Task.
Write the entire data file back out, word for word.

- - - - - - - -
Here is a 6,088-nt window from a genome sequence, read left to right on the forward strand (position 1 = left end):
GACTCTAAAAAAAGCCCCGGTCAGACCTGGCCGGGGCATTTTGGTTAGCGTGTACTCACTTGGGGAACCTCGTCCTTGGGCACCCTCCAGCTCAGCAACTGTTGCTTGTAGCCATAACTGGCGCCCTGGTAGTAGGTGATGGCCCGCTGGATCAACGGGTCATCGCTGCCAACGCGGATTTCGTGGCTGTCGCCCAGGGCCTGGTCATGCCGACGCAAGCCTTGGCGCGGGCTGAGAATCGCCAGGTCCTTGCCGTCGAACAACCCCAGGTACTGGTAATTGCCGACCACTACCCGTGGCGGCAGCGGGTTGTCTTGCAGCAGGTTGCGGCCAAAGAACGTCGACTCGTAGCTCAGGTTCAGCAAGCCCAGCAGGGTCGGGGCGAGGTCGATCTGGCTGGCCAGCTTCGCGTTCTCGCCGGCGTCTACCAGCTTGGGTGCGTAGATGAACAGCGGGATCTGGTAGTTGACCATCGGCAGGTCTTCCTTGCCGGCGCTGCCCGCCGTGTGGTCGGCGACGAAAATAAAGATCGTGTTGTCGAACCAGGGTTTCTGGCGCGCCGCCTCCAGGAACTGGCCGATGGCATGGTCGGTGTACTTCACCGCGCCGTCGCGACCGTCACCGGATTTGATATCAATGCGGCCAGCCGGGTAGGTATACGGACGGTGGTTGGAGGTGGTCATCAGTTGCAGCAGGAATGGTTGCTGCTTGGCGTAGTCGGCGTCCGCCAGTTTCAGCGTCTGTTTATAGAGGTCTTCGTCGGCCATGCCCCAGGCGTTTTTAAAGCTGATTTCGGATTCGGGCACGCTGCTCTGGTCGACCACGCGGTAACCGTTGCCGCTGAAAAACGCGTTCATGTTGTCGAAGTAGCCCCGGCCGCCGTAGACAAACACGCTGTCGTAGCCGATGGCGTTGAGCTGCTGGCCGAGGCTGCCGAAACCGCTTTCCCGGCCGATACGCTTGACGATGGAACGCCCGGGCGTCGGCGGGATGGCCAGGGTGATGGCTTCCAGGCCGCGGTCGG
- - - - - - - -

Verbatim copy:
Here is a 6,088-nt window from a genome sequence, read left to right on the forward strand (position 1 = left end):
GACTCTAAAAAAAGCCCCGGTCAGACCTGGCCGGGGCATTTTGGTTAGCGTGTACTCACTTGGGGAACCTCGTCCTTGGGCACCCTCCAGCTCAGCAACTGTTGCTTGTAGCCATAACTGGCGCCCTGGTAGTAGGTGATGGCCCGCTGGATCAACGGGTCATCGCTGCCAACGCGGATTTCGTGGCTGTCGCCCAGGGCCTGGTCATGCCGACGCAAGCCTTGGCGCGGGCTGAGAATCGCCAGGTCCTTGCCGTCGAACAACCCCAGGTACTGGTAATTGCCGACCACTACCCGTGGCGGCAGCGGGTTGTCTTGCAGCAGGTTGCGGCCAAAGAACGTCGACTCGTAGCTCAGGTTCAGCAAGCCCAGCAGGGTCGGGGCGAGGTCGATCTGGCTGGCCAGCTTCGCGTTCTCGCCGGCGTCTACCAGCTTGGGTGCGTAGATGAACAGCGGGATCTGGTAGTTGACCATCGGCAGGTCTTCCTTGCCGGCGCTGCCCGCCGTGTGGTCGGCGACGAAAATAAAGATCGTGTTGTCGAACCAGGGTTTCTGGCGCGCCGCCTCCAGGAACTGGCCGATGGCATGGTCGGTGTACTTCACCGCGCCGTCGCGACCGTCACCGGATTTGATATCAATGCGGCCAGCCGGGTAGGTATACGGACGGTGGTTGGAGGTGGTCATCAGTTGCAGCAGGAATGGTTGCTGCTTGGCGTAGTCGGCGTCCGCCAGTTTCAGCGTCTGTTTATAGAGGTCTTCGTCGGCCATGCCCCAGGCGTTTTTAAAGCTGATTTCGGATTCGGGCACGCTGCTCTGGTCGACCACGCGGTAACCGTTGCCGCTGAAAAACGCGTTCATGTTGTCGAAGTAGCCCCGGCCGCCGTAGACAAACACGCTGTCGTAGCCGATGGCGTTGAGCTGCTGGCCGAGGCTGCCGAAACCGCTTTCCCGGCCGATACGCTTGACGATGGAACGCCCGGGCGTCGGCGGGATGGCCAGGGTGATGGCTTCCAGGCCGCGGTCGG